In this study, an extended AI enhanced approach that combines the traditional machine learning techniques with particle swarm optimization (PSO) is proposed. A real-word tunnel surface settlement dataset is employed to verify the performance of the proposing method. In overall, the work that we described in this paper contributes to both the scientific and industrial areas with the following three points:(1)*Utilizing machine learning techniques for tunnel settlement forecasting*. Tunnel settlement forecasting is a realistic issue in real-world civilization process. However, not many works have been done in this area; especially when the AI enhanced techniques have been rapidly developed, the essentialness of fully utilizing the historical data in tunnel construction process must be emphasized.(2)*Univariate time series data forecasting with small data size*. The tunnel settlement data, which was employed in this study, was recorded by a metro tunnel construction company located in Shanghai. For each measured tunnel surface point, a time series dataset of size 100 is provided. Moreover, the construction company only records the height of each measured point. However, it is evident that the tunnel settlement is affected by multiple external factors, such as the environmental elements and civilization works. The univariate and small data size properties make the forecasting problem increasingly challenging.(3)*Extended machine learning approaches are proposed*. The proposed forecasting method modifies the traditional machine learning techniques, such as SVR, BPNN, and ELM, to make them more suitable for tunnel settlement forecasting. A PSO process is added to search for the optimal parameters for various classifiers. In the experiment phase, a comparative analysis is performed to justify the effectiveness of the proposed method.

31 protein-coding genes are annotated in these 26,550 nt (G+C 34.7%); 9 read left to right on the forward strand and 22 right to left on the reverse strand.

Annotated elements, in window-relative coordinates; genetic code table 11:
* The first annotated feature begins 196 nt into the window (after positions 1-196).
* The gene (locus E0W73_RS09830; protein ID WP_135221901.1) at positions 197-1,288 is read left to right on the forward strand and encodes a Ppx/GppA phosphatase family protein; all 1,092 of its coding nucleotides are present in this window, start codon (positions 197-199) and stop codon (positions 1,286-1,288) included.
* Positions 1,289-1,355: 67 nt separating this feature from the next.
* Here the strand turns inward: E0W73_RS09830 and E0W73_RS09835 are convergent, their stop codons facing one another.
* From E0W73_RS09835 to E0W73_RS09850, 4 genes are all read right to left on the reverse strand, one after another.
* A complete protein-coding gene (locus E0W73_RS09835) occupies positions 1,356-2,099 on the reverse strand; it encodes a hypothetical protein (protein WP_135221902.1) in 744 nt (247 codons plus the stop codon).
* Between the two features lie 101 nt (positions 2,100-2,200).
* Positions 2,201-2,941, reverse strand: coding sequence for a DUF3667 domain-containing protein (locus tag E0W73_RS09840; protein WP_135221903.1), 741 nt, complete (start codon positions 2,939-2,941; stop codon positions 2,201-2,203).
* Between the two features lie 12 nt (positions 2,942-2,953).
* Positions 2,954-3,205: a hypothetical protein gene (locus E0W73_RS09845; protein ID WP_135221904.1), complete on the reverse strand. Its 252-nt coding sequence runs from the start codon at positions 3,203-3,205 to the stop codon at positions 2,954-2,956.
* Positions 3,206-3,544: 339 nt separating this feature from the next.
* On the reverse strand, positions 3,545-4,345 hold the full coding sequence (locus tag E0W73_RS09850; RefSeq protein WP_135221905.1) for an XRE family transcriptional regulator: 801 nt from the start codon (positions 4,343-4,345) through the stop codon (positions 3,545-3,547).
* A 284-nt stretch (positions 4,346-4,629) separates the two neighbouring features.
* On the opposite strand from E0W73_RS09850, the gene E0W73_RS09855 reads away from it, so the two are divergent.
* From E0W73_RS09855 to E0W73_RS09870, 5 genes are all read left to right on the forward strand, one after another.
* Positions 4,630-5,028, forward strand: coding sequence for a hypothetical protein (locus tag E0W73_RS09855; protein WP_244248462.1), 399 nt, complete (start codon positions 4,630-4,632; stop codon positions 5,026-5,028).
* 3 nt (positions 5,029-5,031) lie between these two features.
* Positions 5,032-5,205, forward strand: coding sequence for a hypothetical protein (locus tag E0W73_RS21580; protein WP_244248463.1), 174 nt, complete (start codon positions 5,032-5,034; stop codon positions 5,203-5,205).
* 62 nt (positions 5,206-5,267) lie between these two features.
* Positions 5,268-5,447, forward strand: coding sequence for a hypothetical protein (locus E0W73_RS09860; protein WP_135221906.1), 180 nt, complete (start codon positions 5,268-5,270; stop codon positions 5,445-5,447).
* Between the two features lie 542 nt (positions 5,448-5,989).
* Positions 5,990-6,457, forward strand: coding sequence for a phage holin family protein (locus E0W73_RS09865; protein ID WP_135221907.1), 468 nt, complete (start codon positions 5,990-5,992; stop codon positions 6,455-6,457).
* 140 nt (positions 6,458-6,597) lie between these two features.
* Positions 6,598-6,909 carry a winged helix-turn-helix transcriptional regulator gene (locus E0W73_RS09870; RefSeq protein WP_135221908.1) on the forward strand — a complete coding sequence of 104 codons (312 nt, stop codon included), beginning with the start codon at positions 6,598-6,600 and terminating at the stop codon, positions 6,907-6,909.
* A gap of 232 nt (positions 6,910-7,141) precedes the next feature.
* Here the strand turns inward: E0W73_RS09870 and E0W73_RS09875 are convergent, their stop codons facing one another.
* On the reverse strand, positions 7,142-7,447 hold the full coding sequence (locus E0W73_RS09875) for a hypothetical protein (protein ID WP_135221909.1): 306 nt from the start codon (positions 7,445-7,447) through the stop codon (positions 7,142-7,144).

#### 2. Literature Review

In general, there are two approaches for time series data forecasting, namely, model-based method and data-driven method. Model-based methods utilize mathematical of physical models to perform simulation and usually require multivariate data to be recorded. The extra variables excluding the tunnel surface point heights may include underground water pumping, soil quality measurements, and other assumptions. The forecasting accuracy depends on the validity of the physical assumptions. Shi et al. [11] investigated the soil movement responding to the tunnel excavation in clays through simulations. The soil movements are the main causes of tunnel settlements. Chakeri et al. [12] designed a FLAC3D (Fast Lagrange Analysis of Continua in 3 Dimensions) model to simulate the tunnel excavation process and consequently investigate the ground surface settlement. The proposed FLAC3D is finite-difference approach, based on a number of mathematical assumptions. Strokova [13] surveyed traditional model-based prediction methods for tunnel settlement during construction process. A finite-element based software named “Plaxis” and a mathematical model built based on real-world tunnel settlement data in 2007-2008 at Munich Technical University are utilized for simulation and performance comparison [14]. In summary, the model-based methods provide a white-box modeling for the tunnel settlement problem. The forecasting accuracy of model-based methods is comparable to data-driven approached methods while multiple external variables are available with valid mathematical assumptions.